What is the Physical Culture Movement?

Posted on February 23, 2018 by Movement Health in , ,
An image of child on pommel horse taken from Guts Muths book Gymnastics for Youth

Physical Culture was a health and fitness Movement that began in Europe during the 19th century, spreading to England and the United States it continued till the mid-20th century. The Movement’s ideology was driven by multiple factors and it had an eclectic group of contributors. The Physical Culture Movements legacy can still be found today in disciplines such as Gymnastics, Body building, modern Massage, Sport/Exercise science and Physical therapy (McKenzie, 2013).

The Physical Culture Movement emerged for multiple reasons, the main reasons being the Industrial Revolution and a sense of emerging European Nationalism.

One of the hallmarks of the Industrial Revolution was the transition from rural agricultural economies towards urban industrial economies (Hunt & Lautzenheiser, 2011). This resulted in a more sedentary society and the emergence of ‘diseases of affluence’ such as obesity, high blood pressure and gout, subsequently more people became interested in exploring health and physical activity (Pfister, 2003). Also, with a growing middle class via the wealth generated by the Industrial Revolution came the opportunity for health and fitness entrepreneurs to create Physical Culture systems and products for popular consumption (and profit) (Todd, 1995).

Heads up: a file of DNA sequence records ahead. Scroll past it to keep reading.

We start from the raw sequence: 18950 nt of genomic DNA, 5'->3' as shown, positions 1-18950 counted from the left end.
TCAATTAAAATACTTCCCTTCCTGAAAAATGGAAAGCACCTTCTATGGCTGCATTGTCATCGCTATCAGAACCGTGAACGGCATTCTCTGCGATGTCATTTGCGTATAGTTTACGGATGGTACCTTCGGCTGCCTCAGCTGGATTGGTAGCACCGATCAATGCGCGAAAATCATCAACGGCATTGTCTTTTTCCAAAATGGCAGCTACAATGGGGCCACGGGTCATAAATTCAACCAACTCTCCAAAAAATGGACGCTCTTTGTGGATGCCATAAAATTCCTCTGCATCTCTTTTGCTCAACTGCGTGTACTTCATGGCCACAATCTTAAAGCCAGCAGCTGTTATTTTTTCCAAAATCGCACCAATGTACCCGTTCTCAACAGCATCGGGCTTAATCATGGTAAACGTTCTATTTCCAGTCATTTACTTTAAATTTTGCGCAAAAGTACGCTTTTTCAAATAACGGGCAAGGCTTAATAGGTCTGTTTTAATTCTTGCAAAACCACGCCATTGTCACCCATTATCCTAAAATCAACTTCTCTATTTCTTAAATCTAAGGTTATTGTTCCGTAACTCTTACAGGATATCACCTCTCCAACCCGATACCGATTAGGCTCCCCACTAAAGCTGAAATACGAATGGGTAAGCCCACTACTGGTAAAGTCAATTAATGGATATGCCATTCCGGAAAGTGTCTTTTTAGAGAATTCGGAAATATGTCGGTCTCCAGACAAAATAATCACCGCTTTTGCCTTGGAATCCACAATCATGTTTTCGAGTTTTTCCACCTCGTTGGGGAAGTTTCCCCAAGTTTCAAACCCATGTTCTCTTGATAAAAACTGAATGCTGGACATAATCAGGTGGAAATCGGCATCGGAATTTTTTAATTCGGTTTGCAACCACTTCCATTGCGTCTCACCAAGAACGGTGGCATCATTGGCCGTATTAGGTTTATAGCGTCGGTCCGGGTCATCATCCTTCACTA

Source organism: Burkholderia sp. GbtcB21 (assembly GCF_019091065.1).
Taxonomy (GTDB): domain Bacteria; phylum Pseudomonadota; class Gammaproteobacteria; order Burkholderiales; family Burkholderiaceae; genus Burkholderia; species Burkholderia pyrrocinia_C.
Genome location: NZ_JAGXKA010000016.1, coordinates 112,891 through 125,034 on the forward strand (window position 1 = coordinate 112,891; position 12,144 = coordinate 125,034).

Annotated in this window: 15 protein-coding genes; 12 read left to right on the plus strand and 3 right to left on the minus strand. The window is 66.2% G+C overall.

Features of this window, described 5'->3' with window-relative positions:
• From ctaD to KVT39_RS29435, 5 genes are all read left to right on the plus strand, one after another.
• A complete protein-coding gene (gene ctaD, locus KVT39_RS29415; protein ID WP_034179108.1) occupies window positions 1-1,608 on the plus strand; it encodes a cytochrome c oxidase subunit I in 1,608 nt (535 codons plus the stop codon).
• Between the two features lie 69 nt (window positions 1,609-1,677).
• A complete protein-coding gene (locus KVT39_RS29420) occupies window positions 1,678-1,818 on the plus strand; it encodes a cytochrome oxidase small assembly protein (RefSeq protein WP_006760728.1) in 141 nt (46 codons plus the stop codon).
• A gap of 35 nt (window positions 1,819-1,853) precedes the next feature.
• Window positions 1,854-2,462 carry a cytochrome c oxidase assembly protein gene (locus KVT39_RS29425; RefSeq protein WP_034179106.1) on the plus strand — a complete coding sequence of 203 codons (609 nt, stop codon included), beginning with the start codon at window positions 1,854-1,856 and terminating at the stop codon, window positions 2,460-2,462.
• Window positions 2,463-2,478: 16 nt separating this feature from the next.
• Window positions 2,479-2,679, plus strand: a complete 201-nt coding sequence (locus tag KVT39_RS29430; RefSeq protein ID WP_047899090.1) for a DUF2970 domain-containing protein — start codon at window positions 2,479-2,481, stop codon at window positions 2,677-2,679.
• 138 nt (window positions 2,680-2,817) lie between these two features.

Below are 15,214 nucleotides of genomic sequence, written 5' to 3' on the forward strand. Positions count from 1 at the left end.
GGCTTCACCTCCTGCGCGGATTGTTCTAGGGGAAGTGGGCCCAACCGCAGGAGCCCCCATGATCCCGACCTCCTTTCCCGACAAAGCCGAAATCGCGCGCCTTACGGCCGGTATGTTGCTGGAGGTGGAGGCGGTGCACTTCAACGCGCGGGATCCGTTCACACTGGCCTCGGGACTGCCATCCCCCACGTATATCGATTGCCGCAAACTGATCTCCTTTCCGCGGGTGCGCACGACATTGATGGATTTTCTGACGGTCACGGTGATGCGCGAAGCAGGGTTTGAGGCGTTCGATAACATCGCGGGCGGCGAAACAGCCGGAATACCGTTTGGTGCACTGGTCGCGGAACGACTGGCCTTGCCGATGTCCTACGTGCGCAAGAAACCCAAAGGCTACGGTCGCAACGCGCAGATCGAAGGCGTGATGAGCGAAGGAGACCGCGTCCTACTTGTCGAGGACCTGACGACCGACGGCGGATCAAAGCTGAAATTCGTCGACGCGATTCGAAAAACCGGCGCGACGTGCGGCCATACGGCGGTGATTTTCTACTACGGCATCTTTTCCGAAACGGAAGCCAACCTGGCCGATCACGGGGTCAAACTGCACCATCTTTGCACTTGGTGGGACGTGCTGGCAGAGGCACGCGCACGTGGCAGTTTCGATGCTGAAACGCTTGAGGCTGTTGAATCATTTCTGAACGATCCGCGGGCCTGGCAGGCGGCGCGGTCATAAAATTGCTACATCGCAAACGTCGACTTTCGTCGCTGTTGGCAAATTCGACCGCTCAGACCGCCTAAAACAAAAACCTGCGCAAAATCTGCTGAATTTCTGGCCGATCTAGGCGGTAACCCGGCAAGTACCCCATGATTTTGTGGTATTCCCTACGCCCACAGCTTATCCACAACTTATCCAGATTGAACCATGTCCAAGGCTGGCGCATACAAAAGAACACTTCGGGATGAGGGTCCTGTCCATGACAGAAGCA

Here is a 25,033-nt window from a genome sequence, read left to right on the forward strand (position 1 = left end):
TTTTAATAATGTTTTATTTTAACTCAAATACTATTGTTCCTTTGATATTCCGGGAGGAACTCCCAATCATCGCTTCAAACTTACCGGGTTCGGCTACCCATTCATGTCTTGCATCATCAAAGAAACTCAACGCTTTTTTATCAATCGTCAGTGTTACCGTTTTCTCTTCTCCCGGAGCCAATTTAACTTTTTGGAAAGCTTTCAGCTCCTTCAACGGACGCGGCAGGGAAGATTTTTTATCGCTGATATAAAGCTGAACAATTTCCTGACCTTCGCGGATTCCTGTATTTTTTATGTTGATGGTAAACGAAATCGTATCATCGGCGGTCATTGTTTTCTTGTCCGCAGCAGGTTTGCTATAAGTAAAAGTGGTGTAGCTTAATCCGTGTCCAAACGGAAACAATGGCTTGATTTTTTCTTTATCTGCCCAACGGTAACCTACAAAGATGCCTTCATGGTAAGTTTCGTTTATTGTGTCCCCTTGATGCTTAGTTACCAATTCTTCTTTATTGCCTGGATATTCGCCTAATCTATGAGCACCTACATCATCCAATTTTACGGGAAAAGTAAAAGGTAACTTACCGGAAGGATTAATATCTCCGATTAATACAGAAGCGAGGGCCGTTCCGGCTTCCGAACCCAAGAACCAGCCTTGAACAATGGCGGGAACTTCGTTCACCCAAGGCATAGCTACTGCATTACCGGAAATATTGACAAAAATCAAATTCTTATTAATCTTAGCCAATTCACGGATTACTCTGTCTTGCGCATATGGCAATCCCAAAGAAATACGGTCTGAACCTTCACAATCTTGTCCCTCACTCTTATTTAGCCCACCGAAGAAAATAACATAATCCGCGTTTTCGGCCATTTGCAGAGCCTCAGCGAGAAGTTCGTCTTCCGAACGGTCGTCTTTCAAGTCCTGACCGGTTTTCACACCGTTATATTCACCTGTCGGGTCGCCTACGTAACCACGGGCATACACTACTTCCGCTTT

Following Napoleons previous expansion across Europe nations such as Denmark, Sweden and Germany identified the need to have a fit, strong population that was military ready. Plus, some countries that were found to be limited on the battlefield began to engage with their national folklore by celebrating the physical feats of their ancestors, this was especially prevalent in the Nordic nations. Subsequently various European countries evolved Physical Cultures rooted deeply in a sense of national history and identity (Pfister, 2003), (Podpečnik, 2014).

Whilst nothing happens in isolation when Movements such as this emerge, it is accepted the Physical Culture Movement began with Johann Christoph Friedrich Guts Muths (1759-1839) (Pfister, 2003). The ‘Grandfather of modern Gymnastics’ was a Prussian/German educator who in 1793 published a book titled, “Gymnastik für die Jugend” (Gymnastics for Youth); the book is considered to be one of the first to formalise a systematic approach to exercise and it contained 29 exercises that were evolved from sources such as the Ancient Greek Pentathlon, traditional dancing and military exercises. Guts Muths had a holistic approach to education and saw Gymnastics as a way of developing the intellect and character through the senses; describing his work as ‘culture for the body’ (Lempa, 2007).

There were essentially three ‘waves’ to the Physical Culture Movement, the European Gymnasts, the Strongman athletes and the Somatics.

The first wave of the Physical Culture Movement began with the European Gymnasts during the early 1800’s, they used Guts Muths work as a foundation and emphasised a callisthenic/bodyweight style of exercise. The European Gymnasts typically developed their exercise systems along national/cultural lines. They set about exploring the idea of ‘exercise as medicine’ and elements of good health beyond just physical activity/exercise were a part of the European Gymnasts philosophies (Pfister, 2003). The European Gymnast Physical Culturists took a scientific interest in exercise and health (Moffat, 2012) and during the late 1800’s and early 1900’s their work evolved in to competitive Gymnastics (Pfister, 2009), Physical Education, modern Massage, Physical Therapy, Sport and Exercise Science (Moffat, 2012). Some notable contributors to European Gymnast Physical Culture were the German Turnen, Danish Physical Educator Franz Nachtegall (1777-1847) and creator of Swedish Gymnastics, Pehr Henrik Ling (1776-1839).

German Turnverein Gymnasium